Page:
Nelson Mandela: A life in pictures
Nelson Mandela and his wife Winnie in this undated file picture.
A gunman coolly drew a weapon from his pocket and opened fire at a security checkpoint into the Pentagon on Thursday in a point-blank attack that wounded two police officers before the suspect was fatally shot.
The two officers suffered grazing wounds and were being treated in a hospital, said Richard Keevill, chief of Pentagon police. The shooter, identified as John Patrick Bedell, 36, of Hollister, Calif., died hours after being admitted to a hospital in critical condition, authorities said. They had no motive for the shooting.
There were signs, however, that Bedell may have harbored resentment for the military and had doubts about the facts behind the Sept. 11 terrorist attacks.
In an Internet posting, a user by the name JPatrickBedell wrote that he was “determined to see that justice is served” in the death of Marine Col. James Sabow, who was found dead in the back yard of his California home in 1991. The death was ruled a suicide but the case has long been the source of theories of a coverup.
The user named JPatrickBedell wrote the Sabow case was “a step toward establishing the truth of events such as the September 11 demolitions.”
That same posting railed against the government’s enforcement of marijuana laws and included links to the author’s 2006 court case in Orange County, Calif., for cultivating marijuana and resisting a police officer. Court records available online show the date of birth on the case mentioned by the user JPatrickBedell matches that of the John Patrick Bedell suspected in the shooting.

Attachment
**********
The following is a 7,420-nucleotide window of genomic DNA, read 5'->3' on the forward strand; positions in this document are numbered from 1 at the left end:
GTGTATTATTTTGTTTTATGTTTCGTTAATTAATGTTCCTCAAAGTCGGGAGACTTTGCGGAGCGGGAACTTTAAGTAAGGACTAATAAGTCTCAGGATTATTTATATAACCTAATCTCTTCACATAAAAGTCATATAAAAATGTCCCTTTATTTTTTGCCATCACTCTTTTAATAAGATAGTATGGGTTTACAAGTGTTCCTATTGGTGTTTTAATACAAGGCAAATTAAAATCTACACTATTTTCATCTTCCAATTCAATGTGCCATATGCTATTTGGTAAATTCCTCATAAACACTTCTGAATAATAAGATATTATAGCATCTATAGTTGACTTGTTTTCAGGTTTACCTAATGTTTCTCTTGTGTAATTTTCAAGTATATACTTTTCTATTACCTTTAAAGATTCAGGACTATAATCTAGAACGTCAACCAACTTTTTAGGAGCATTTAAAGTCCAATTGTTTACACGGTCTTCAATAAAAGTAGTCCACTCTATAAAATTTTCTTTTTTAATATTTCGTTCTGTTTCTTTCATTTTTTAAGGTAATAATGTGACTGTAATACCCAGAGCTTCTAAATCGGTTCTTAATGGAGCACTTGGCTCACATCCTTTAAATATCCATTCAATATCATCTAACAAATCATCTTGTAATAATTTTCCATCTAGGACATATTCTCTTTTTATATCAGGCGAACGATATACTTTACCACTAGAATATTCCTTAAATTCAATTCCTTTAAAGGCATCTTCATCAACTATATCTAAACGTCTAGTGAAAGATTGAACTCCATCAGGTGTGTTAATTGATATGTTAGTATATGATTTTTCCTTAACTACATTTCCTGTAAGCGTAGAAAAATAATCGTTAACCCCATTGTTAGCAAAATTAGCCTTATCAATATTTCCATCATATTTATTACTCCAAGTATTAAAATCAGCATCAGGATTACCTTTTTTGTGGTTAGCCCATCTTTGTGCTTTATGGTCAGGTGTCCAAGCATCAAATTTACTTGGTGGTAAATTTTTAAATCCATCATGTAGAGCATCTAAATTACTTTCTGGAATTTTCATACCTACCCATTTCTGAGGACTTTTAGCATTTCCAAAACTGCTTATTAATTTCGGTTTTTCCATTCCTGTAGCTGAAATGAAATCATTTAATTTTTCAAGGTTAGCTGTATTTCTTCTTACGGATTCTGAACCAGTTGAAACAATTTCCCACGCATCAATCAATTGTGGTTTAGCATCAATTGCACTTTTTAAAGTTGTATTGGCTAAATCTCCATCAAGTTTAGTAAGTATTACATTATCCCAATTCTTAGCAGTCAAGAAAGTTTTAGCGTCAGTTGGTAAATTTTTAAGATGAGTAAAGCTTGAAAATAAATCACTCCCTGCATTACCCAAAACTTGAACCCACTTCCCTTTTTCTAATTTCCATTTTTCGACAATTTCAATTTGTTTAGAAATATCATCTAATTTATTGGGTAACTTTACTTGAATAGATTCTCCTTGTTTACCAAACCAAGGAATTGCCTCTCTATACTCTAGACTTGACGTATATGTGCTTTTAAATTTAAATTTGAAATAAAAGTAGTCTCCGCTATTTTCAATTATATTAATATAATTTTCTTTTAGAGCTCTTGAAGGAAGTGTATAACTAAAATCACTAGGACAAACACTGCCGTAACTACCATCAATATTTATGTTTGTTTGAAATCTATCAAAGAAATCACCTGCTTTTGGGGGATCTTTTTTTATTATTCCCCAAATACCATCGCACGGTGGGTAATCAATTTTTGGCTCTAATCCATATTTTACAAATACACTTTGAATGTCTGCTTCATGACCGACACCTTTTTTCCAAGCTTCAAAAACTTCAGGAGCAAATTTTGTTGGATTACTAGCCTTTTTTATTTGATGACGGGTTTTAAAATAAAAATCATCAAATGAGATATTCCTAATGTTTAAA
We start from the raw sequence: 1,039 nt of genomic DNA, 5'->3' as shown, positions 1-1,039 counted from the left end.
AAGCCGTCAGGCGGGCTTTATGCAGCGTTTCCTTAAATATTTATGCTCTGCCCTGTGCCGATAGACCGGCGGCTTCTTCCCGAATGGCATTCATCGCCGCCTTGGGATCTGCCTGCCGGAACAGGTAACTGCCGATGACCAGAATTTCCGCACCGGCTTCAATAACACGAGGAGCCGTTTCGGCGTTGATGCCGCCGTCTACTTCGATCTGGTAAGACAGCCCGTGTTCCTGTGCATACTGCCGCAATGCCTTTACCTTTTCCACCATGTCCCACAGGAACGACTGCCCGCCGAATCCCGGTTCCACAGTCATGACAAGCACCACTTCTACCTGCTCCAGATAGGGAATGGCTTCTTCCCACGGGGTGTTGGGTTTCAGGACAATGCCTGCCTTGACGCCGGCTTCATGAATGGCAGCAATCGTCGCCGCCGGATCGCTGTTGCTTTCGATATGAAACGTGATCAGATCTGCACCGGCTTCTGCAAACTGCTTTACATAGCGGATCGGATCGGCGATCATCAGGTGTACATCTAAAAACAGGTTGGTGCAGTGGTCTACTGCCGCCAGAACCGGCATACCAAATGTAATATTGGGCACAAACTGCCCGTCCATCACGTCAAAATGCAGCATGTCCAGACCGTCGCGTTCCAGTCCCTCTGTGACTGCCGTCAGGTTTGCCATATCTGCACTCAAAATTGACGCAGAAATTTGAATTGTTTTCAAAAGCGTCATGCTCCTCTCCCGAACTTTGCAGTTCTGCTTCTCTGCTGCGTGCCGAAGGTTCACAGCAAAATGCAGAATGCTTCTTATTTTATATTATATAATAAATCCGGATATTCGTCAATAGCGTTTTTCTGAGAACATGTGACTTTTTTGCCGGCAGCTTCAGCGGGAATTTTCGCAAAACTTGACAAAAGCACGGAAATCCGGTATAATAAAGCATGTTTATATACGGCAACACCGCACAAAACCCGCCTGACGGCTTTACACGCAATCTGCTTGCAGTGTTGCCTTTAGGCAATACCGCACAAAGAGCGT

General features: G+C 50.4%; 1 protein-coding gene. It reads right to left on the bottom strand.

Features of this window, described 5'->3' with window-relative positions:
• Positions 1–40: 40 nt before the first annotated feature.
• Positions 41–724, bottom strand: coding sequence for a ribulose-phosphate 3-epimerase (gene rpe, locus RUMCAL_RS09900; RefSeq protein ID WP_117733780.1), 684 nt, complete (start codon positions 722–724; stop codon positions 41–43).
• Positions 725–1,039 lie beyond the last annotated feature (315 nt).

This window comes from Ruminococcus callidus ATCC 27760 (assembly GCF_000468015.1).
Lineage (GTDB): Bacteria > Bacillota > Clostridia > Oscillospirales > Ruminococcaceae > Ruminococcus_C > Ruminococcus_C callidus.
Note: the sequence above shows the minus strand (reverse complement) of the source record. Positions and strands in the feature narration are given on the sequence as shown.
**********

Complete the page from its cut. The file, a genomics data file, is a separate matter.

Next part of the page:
The shooter walked up to the checkpoint at the Pentagon’s subway entrance in an apparent attempt to get inside the massively fortified Defense Department headquarters. “He just reached in his pocket, pulled out a gun and started shooting” no more than five feet away, Keevill said. “He walked up very cool. He had no real emotion on his face.” The Pentagon officers returned fire with semiautomatic weapons.
Bedell’s death was confirmed early Friday by Beverly Fields, chief of staff of the D.C. medical examiner’s office; and Leigh Fields, medical legal investigator for the office. Both said Bedell’s body had arrived at the medical examiner’s office.
The assault at the very threshold of the Pentagon — the U.S. capital’s ground zero on Sept. 11, 2001 — came four months after a deadly attack on the Army’s Fort Hood, Texas, post allegedly by a U.S. Army psychiatrist with radical Islamic leanings. In the immediate aftermath Thursday, investigators did not think terrorism was involved but were not ruling that out and did not discuss possible motives.